WASHINGTON (AP) — President Joe Biden has signed an executive order revoking a Pentagon policy that largely barred transgender individuals from joining the military. The new order, which Biden signed during a meeting Monday with Defense Secretary Lloyd Austin, overturns a ban ordered by President Donald Trump. It also immediately prohibits any service member from being forced out of the military on the basis of gender identity. Biden’s order says gender identity should not be a bar to military service. “America is stronger, at home and around the world, when it is inclusive. The military is no exception,” the order says.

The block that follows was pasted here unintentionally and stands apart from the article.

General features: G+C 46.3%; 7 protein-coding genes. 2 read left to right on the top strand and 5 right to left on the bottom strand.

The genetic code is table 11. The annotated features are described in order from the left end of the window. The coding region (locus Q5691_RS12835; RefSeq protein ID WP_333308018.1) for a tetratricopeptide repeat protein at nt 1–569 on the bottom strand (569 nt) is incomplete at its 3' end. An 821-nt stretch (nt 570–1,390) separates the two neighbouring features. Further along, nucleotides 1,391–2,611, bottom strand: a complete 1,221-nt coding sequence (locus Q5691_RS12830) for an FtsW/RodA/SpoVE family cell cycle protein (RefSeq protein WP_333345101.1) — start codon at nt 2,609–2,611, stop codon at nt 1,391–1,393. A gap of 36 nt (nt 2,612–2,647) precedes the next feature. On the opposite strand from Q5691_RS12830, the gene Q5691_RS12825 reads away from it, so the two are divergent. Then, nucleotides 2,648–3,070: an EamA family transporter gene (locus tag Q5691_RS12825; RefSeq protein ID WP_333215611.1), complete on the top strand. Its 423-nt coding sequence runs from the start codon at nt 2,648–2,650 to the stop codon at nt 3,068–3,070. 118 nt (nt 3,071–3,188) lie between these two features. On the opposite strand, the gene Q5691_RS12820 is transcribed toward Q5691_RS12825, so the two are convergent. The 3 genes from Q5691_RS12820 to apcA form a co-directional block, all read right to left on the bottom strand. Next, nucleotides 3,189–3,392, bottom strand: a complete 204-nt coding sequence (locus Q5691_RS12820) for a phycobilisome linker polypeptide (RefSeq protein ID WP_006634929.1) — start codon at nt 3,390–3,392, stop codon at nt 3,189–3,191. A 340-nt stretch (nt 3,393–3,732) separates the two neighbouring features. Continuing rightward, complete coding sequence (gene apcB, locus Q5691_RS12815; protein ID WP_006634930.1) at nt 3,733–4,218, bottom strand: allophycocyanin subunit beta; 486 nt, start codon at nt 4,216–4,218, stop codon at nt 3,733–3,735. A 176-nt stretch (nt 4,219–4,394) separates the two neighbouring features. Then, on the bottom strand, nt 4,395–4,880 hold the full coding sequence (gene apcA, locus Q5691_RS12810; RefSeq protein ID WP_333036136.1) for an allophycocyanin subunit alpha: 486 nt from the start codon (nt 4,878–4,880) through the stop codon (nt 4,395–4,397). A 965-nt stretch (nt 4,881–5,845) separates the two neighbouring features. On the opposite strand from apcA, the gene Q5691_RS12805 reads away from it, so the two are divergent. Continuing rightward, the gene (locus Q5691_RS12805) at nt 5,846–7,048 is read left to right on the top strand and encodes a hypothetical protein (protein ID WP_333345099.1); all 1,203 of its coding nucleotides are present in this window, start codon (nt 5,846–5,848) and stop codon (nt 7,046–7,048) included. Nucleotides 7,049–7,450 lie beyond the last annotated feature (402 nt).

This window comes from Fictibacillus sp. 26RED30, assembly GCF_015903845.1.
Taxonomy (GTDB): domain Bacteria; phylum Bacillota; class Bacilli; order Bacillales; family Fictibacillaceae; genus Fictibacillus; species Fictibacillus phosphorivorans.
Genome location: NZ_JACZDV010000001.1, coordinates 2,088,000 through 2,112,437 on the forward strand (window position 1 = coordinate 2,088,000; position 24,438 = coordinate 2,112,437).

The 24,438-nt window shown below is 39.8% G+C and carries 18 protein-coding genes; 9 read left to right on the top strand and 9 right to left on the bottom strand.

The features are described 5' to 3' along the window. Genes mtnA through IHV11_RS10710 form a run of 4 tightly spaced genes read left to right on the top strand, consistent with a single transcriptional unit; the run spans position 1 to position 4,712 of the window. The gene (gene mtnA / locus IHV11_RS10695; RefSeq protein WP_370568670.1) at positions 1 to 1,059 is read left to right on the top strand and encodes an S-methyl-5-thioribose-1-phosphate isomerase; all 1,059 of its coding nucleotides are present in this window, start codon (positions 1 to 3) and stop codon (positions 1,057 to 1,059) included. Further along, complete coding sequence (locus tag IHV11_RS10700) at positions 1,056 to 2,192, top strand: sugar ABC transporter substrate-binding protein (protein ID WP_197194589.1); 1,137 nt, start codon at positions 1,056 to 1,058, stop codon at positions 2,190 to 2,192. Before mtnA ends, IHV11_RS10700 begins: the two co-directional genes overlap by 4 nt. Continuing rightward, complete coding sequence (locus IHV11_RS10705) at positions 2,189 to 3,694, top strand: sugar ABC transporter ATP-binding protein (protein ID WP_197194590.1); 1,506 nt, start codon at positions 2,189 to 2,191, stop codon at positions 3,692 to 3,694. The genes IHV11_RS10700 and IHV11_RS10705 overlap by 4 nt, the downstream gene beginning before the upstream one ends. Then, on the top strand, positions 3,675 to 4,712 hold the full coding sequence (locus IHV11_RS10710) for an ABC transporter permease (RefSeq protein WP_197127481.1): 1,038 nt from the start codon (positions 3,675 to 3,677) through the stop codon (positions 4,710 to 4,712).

The eighth-annual Saint Mary’s Dance Marathon, a student-led fundraiser for Riley Hospital for Children in Indianapolis, raised an all-time high amount of funds at this year’s event. Committee members said Saturday’s event in the Angela Athletic Facility raised $104,374.83 for the Hospital. “Seeing the total reveal at the end was so exciting and unexpected,” Dance Marathon president Amy Tiberi said. Tiberi said she first became involved with the event in her high school and developed a passion that she wanted to carry over to her college experience. “I am from the Indianapolis area and was involved with Dance Marathon all throughout high school,” Tiberi said. “It was a very natural transition for me to be a part of the committee here at Saint Mary’s. I have had close friends treated at Riley Hospital, so there is that personal connection, but really just seeing how much this hospital positively affects lives is enough for me to want to be involved.” She said the committee hosts several fundraisers throughout the academic year, but the marathon is its most well-known campus fundraiser. “Each year we pick a theme for Dance Marathon and throughout the year we raise money through sponsors and local business support,” Tiberi said. “This year the theme was ‘Rock of Ages’ and we went in with the goal of raising $88,000.” Tiberi said the event gives students who are not on the committee the chance to fundraise for the cause. “I knew I couldn’t be a board member, but at the same time I wanted very much to be a part of this marathon because it is for such a great cause,” senior Gabriell Sabatini said. “I was able to sign up as a dancer and raise about $200 for the Riley Hospital”. This year the marathon featured music, dancing, games, crafts and other entertainment. Tiberi said she encouraged students from other area colleges to come, as well as members of the community. An estimated 300 people attended the event. Salon Rouge, a local salon, sponsored a table at the event giving away gift bags and offering services for a low price. “We are a small business in town and we want the community to know we are here to help,” manager Ann Malencia said. “We are not just here to make money. You never know the background of the person walking through the door of the salon and we want to show the community we are here to listen and we are here to help.” Tiberi said most participants’ favorite part of the marathon is when local Riley families come in and share their stories to the crowd. Gary Newcomb, whose child receives treatment at Riley, publicly shared the story of his daughter, Emily, for the first time. “About eight months ago, after a misdiagnosis from a local hospital, Emily had to be rushed to Riley Hospital where they found out her liver was very enlarged and tumors were on it,” Newcomb said. “A couple of months later we received a phone call saying Emily had fluid in her brain.” Newcomb said he and his wife “literally thought we were watching her [Emily] pass in front of us”. But after two brain surgeries, Newcomb said Emily is in the recovering process thanks to the compassion and care of the staff at Riley Hospital. “Her brain surgeries were right around Christmas time and we mentioned to the staff we were unable to get a family picture with Santa,” Newcomb said. “After Emily was out of her second surgery a nurse came and got us. One of the doctors, not even Emily’s, drove to his house to pick up a Santa costume and came back to the hospital so we could get our family picture. This is just one example of the compassion of the Riley staff.” Newcomb thanked the crowd and said Riley families hugely appreciate fundraising events like Dance Marathon. “Emily is easily over a million-dollar baby,” Newcomb said. “Without this type of monetary support we really don’t know what we would have done.” Mother Brooke Young also spoke about her son, Seth, and his experience with the hospital. “One minute we were packing for a family vacation to Texas and the next minute our world was turned upside down,” Young said. “We received a phone call from Seth’s doctor saying there were abnormalities in Seth’s bloodwork. He was admitted to Riley hospital and we were told our 12-year-old son has Acute Lymphoblastic Leukemia.” Young said her family was “forced to endure a journey they never thought they would be taking”, but the hospital staff at Riley was there to throughout its duration. “We have developed loving relationships with the nursing staff at Riley hospital,” Young said. “They have become what we consider parts of our extended family.” Young ended her story by thanking the crowd and the Saint Mary’s organizers of Dance Marathon. “Know what you are doing is absolutely amazing,” Young said. “You are truly helping families. Never doubt the Riley staff. They are an army of amazing people and have a true compassion for the children they care for.” Tiberi said these are the stories and the people her committee works for. “It truly is a good cause,” Tiberi said. “I can’t wait to see the passion for Dance Marathon continue to pour out next year.”